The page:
Interpreting the Evidence
Diagram of Erosion at Niagara Falls, 1917
Suggested Teaching Instructions
A diagram of Niagara Falls showing rock layers and illustrating the process of erosion, 1917.
Niagara Falls is a set of massive waterfalls located on the Niagara River in eastern North America on the border between the United States and Canada. The falls is the second-largest falls in the world after Victoria Falls in southern Africa. Niagara Falls is made up of three different falls: Bridal Veil Falls, Horseshoe Falls, and the American Falls.
Niagara Falls is only 12,000 years old. It was created by the glaciers pressing down on the land and gouging out the surface, and then melting and releasing large amounts of water. The falls are a valuable source of hydroelectric power for both Ontario and New York.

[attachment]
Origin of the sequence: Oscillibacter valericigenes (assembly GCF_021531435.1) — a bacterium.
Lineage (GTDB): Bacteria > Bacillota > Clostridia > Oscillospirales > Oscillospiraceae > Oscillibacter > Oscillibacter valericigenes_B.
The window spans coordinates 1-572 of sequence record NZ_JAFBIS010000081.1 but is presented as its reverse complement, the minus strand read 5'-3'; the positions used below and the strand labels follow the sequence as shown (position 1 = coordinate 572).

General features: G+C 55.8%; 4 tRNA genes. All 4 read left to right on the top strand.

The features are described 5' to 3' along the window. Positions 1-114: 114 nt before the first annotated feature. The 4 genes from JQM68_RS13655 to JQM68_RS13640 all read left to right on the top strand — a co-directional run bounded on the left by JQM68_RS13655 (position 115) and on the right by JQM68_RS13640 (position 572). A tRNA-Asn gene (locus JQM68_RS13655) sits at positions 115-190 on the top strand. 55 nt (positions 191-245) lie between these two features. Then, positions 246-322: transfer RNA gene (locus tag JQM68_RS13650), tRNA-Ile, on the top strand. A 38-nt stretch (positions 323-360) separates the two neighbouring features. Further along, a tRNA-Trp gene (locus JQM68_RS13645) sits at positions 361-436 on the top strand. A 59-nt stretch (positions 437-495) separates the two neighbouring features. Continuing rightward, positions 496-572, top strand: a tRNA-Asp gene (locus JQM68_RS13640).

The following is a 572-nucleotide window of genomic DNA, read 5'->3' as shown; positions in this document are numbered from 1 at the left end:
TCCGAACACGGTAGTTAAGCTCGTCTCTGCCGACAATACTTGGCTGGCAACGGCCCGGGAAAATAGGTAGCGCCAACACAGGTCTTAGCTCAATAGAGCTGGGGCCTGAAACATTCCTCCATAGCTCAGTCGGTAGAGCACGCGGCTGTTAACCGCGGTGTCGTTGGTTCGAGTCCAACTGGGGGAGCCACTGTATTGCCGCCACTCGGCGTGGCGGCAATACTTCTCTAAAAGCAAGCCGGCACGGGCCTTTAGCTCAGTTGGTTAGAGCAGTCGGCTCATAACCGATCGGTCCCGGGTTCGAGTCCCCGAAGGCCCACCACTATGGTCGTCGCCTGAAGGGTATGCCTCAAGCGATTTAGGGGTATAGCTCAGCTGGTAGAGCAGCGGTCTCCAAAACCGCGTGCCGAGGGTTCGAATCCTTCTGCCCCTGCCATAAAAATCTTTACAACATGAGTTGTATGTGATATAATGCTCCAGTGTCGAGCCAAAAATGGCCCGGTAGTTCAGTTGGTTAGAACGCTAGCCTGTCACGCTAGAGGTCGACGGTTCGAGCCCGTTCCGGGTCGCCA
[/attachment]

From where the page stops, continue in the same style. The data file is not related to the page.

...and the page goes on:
How does geography influence human settlement patterns and economic systems?
Check for Understanding
Describe the scene in the photograph and explain the influence of geography on New York's settlement and economy.
Niagara Falls was the subject of what international treaty? How does this treaty affect erosion at Niagara Falls?
Science: What is the rate of erosion at Niagara Falls today? How and why has the rate of erosion at Niagara Falls changed in the past 100 years?
English Language Arts: Create a travel brochure for people visiting Niagara Falls. Include five interesting facts about the falls.